Would the two stroke spark ignition PV digram be same as for a 4 stroke?

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  • Thread starter lee123456789
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In summary, the 2-stroke engine would have a compression stroke and an ignition stroke, while the 4-stroke engine would have a power stroke and heat rejection.
  • #1
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Homework Statement
write about engines
Relevant Equations
none
Would two stroke spark ignition PV digram be same as 4 stroke spark ignition. both have otto pv diagrams.

1623567900237.png
 
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  • #2
What research have you done on this so far?
 
  • #3
Chestermiller said:
What research have you done on this so far?
ive write about everything just getting confused on the PV diagrams pics to put into the document. i think its otto pv diagram.
 
  • #4
How many strokes can you identify on the diagram in the OP?
 
  • #5
jack action said:
How many strokes can you identify on the diagram in the OP?
I was thinking on the diagram
stages 1 -2 - 3 compression and 3 -4 - 1 was expansion
 
  • #6
A stroke is a displacement ##V_s##. From 2 to 3 and 4 to 5, there are no displacements (constant volume), so let's forget about those for the moment. But you are correct with 1-2 for compression and 3-4 for expansion. But what about 0-1 and 5-0?
 
  • #7
jack action said:
A stroke is a displacement ##V_s##. From 2 to 3 and 4 to 5, there are no displacements (constant volume), so let's forget about those for the moment. But you are correct with 1-2 for compression and 3-4 for expansion. But what about 0-1 and 5-0?
would 2 -3 be ignition phase and 4 - 5 would heat rejection?

0 - 1 Intake Stroke?
5 - 0 Exhaust Stroke?
 
  • #8
2-3 would be combustion and 4-5 would be heat rejection (or cooling), but that doesn't have anything to do with our strokes.
lee123456789 said:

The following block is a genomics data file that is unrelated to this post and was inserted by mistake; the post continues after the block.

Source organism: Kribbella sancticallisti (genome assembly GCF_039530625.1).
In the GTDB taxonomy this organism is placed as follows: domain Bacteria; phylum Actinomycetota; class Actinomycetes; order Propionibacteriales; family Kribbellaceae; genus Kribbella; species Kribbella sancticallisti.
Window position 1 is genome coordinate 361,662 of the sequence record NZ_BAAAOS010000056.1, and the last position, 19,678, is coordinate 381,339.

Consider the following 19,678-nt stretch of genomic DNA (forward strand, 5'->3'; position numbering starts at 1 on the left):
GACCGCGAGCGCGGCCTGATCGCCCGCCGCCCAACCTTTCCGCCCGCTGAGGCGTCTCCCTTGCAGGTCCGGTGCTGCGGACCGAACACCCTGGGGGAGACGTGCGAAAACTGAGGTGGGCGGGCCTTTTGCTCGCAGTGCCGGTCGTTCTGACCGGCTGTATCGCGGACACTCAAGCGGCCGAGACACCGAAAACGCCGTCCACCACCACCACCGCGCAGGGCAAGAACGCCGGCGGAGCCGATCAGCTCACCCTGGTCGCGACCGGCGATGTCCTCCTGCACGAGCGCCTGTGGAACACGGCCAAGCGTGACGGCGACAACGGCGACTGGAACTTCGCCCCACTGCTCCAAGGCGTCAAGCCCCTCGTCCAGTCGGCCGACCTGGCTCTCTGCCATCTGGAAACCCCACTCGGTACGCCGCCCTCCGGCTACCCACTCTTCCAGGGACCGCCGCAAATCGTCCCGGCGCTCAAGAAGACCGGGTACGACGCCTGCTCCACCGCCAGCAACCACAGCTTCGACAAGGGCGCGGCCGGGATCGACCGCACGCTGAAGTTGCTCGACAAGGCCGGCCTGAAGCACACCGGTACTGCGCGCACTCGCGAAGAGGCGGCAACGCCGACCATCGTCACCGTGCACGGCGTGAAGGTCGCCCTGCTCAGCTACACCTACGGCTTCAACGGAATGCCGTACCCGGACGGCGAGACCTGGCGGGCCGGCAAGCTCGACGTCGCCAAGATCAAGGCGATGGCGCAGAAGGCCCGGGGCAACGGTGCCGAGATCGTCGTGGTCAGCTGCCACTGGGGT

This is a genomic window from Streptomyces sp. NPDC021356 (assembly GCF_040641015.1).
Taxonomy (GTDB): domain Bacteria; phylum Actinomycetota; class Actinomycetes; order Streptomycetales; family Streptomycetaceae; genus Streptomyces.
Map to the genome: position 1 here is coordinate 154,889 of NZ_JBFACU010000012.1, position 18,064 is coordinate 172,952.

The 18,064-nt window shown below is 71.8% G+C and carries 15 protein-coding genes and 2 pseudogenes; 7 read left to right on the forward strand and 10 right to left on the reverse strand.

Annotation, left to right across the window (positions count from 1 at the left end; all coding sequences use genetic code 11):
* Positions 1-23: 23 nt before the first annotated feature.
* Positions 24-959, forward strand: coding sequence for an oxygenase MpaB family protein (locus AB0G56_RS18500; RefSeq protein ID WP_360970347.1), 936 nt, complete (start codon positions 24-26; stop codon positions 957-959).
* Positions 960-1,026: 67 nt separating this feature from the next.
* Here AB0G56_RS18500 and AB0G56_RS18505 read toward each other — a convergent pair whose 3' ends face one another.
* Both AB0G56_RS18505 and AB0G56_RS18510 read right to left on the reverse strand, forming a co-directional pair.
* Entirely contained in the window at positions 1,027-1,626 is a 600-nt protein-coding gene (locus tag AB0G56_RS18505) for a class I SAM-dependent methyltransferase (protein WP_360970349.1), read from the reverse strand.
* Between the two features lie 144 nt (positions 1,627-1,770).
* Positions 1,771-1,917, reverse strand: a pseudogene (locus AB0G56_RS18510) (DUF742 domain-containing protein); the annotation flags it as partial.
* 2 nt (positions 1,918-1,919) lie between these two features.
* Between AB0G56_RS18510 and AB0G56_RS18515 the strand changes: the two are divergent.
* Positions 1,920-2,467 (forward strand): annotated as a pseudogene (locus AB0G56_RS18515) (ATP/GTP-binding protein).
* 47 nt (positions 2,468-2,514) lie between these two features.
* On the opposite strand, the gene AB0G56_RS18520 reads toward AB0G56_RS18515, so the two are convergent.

0 - 1 Intake Stroke?
5 - 0 Exhaust Stroke?
So now you have identified a total of 4 strokes. I guess this is good for a 4-stroke engine PV diagram.

How would a 2-stroke engine PV diagram differ?
 
  • #9
jack action said:
2-3 would be combustion and 4-5 would be heat rejection (or cooling), but that doesn't have anything to do with our strokes.

So now you have identified a total of 4 strokes. I guess this is good for a 4-stroke engine PV diagram.

How would a 2-stroke engine PV diagram differ?
There would just be a compression stroke and expansion stroke and the exhaust would be in included in the compression stroke and intake would be included in compression stroke?
 
  • #10
lee123456789 said:
There would just be a compression stroke and expansion stroke and the exhaust would be in included in the compression stroke and intake would be included in compression stroke?
jack action said:
2-3 would be combustion and 4-5 would be heat rejection (or cooling), but that doesn't have anything to do with our strokes.

So now you have identified a total of 4 strokes. I guess this is good for a 4-stroke engine PV diagram.

How would a 2-stroke engine PV diagram differ?
I think this would be the sequence of 2 stroke

0 to 1 intake phase
1 to 2 compression stroke
2 to 3 ignition phase
3 to 4 expansion stroke
4 to 5 heat rejection phase
5 to 0 exhaust phase
 
  • #11
Post #9 is good, post #10 is wrong, or at least confusing. The intake phase (0-1) and exhaust phase (5-0) will not appear on the PV diagram as they will be included in the compression and expansion strokes. They are only 2 strokes.
 
  • #12
jack action said: